Prior knowledge of the structure and appearance of the object to be held is required to allow a representation of the object to be drawn in the game along with the block structure. However, such knowledge is not necessary if the object's appearance is of little importance as is the case when the objective of cradling is to take advantage of the functionality instead of the appearance of the object being cradled.
Prior knowledge of functionality of the object to be cradled is required in order to be able to take advantage of such functionality. For example, a “block” can be molded during manufacture to hold a controller that possess contactless motion sensing capability such as the Nintendo Wii® controller (known as the “Wii-mote”) or any other previously-known and measured object in a fixed, known position and orientation relative to the block. An example of such a product is the ThinkGeek “WiiHelm.”
Holding the object in place securely may require a separate strap or other locking mechanism. Additionally, a switch may be required that can detect the presence or absence of an object from its cradle (for example a switch driven by a spring-loaded contact which is normally not activated (i.e. the switch is in its open state) but becomes activated (put into the closed state) upon insertion of the object into its cradle.)
When the object is placed into and secured into the cradle, the block system can communicate this fact to the game console. The block structure has enough information and can tell the console to draw the block structure as well as the cradled object.
Further, or alternatively, the system can benefit from whatever functionality of the cradled object is applicable. For example, since the Wii-mote is a motion-sensor and communicates this information to its console, games can be created for the Wii platform that use the (possibly relative) position and orientation of the Wii-mote as a starting point for drawing the surrounding (and cradling) block structure. Thus, the motion sensing features of the Wii-mote are leveraged by the block system. The block system no longer needs to provide motion sensing capabilities of its own.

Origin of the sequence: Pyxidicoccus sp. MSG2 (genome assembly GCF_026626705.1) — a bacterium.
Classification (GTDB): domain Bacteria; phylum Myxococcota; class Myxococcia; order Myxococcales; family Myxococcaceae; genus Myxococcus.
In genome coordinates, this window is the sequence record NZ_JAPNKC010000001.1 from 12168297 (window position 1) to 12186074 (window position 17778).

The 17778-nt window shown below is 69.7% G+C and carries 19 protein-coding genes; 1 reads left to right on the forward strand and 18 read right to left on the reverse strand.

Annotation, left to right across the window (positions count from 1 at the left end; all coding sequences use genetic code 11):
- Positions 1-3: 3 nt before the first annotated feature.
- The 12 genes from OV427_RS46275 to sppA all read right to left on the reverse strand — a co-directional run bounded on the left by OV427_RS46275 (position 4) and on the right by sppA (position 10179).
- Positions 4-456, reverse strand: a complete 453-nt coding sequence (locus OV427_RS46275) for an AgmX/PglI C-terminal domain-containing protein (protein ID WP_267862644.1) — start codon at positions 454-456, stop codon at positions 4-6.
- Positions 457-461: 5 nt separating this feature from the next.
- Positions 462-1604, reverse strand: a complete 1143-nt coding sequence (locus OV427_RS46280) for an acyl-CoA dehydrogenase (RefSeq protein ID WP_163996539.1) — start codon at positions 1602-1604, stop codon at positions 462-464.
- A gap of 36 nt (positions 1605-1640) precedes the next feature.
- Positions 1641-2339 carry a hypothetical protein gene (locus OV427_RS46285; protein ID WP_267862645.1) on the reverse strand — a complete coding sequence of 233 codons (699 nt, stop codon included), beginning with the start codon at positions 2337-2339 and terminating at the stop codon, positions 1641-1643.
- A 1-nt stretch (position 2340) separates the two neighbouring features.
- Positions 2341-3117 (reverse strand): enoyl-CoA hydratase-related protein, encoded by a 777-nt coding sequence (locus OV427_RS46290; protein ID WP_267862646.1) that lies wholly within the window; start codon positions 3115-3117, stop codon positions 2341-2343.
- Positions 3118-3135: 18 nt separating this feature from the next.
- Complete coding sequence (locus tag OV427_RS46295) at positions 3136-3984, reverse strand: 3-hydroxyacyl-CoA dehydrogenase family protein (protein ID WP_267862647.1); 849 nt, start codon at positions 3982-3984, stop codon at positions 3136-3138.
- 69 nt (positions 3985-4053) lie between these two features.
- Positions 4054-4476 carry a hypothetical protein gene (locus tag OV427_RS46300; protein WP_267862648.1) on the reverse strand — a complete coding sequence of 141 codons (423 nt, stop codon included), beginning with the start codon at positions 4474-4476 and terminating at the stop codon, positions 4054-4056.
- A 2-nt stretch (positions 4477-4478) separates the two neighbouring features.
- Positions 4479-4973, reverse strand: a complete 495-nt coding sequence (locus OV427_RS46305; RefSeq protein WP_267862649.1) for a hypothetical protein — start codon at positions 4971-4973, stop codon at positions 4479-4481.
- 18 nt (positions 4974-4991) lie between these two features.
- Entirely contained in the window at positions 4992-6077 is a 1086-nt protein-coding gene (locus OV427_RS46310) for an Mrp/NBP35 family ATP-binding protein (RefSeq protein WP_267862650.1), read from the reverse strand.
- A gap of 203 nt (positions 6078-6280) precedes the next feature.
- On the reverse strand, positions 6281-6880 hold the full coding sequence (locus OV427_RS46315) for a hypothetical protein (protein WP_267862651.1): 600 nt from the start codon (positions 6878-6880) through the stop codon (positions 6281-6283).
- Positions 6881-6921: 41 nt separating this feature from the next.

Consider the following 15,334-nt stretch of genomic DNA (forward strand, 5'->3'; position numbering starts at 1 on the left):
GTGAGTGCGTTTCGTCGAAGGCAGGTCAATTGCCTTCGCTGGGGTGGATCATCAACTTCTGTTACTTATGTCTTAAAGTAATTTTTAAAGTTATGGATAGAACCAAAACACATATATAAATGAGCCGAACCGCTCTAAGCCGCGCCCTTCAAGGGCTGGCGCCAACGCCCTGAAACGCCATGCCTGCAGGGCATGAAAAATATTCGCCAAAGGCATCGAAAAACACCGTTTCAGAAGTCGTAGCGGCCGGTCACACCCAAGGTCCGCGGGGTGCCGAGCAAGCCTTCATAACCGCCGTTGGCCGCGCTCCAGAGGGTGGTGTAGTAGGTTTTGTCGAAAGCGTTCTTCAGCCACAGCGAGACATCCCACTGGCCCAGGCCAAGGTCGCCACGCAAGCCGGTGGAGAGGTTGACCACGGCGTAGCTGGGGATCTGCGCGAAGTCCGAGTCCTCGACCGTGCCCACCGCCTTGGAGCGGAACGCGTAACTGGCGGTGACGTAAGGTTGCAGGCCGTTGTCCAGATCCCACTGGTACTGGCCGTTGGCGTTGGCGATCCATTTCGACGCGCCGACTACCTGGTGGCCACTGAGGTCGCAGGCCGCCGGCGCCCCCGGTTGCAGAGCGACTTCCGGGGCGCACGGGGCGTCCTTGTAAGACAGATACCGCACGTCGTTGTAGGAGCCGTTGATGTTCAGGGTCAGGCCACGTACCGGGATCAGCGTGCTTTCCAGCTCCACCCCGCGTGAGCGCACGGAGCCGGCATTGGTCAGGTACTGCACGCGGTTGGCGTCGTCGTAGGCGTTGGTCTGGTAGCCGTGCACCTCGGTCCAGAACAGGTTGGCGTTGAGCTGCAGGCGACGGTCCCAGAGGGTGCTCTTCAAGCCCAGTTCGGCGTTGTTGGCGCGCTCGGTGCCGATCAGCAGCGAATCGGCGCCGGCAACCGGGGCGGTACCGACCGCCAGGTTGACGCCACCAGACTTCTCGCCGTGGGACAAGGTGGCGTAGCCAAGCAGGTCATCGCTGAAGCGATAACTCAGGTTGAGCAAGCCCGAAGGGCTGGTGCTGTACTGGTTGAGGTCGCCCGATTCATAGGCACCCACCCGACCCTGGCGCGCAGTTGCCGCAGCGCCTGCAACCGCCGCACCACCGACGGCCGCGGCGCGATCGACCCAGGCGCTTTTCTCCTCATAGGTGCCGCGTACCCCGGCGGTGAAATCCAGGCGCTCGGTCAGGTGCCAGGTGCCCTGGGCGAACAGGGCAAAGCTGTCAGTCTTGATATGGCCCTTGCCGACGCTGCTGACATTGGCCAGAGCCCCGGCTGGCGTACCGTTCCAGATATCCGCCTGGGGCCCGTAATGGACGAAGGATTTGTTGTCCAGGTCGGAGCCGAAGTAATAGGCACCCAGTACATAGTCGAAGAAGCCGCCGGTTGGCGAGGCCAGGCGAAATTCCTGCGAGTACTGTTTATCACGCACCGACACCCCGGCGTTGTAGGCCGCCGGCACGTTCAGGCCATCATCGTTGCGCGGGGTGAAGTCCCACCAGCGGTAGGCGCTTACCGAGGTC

In this way, the block system described herein can benefit from advanced features of existing hardware by cradling such hardware and communicating with the game console drivers or other software modules that implement such features.
The example shown in FIG. 16A provides a user built block structure 1602 which incorporates multiple shaped blocks 1604 having capabilities of standard blocks as defined previously to allow communication of the interconnection and thus the shape of the object built from the blocks, in this case, an aircraft to the video game. Cradle block 1606 is connected to the block structure and provides capability for interconnection of an existing game controller 1608. The final assembly is shown in FIG. 16B. The functionality of the exemplary base block in the figure is molded as a cradle into a shape sufficient to receive a Nintendo Wii “Wii-mote” game controller. This controller provides to the game all standard video game controller input such as joystick control, several buttons, etc. and also provides motion sensing information.
The motion sensing information is such that, for example a ping-pong (table tennis) game can be played with the controller controlling the motion of a player's on-screen ping-pong paddle. The player in the real world can grasp and move the controller like he or she would grasp a real ping-pong paddle, and the on-screen paddle representation moves similarly. The game is developed with access to the Wii-mote motion sensing input and is designed to take advantage of that information.
Similarly a video game is developed to take advantage of the block structure scheme of this invention as well as the motion sensing input that the Wii-mote provides. The cradle as shown in FIGS. 16A and 16B receives the Wii-mote and, using the motion sensing information provided by the Wii-mote, the game can move the on-screen representation of the block structure about the game world similarly to how the Wii-mote and cradle are moved. The on-screen representation can be drawn with or without the Wii-mote depicted, depending on the application and/or user preference.
In the game world, in order to best simulate real-world motion of the cradle-plus-controller, the location and orientation of the motion sensing component(s) inside the existing controller can be estimated before the time of manufacture using existing controller products. The on-screen representation of the cradle can then be drawn in a position and orientation similarly relative to that of the real-world component(s).
The user can in the real world create block structures of arbitrary complexity and then intuitively move the structures about in the real world to effect similar moves in the game world. In the figure, an airplane of sorts is built around the Wii-mote and cradle. The motion sensing capabilities of the Wii-mote allow the user to fly the airplane around in the real world and have the on-screen version perform similarly.
The sensitivity and/or scale of the game-world movements relative to the real-world movements can be adjusted by game routines under automatic or manual calibration, or under direct user control using standard input such as keystrokes, menusets, or perhaps by flying an airplane in a specific way.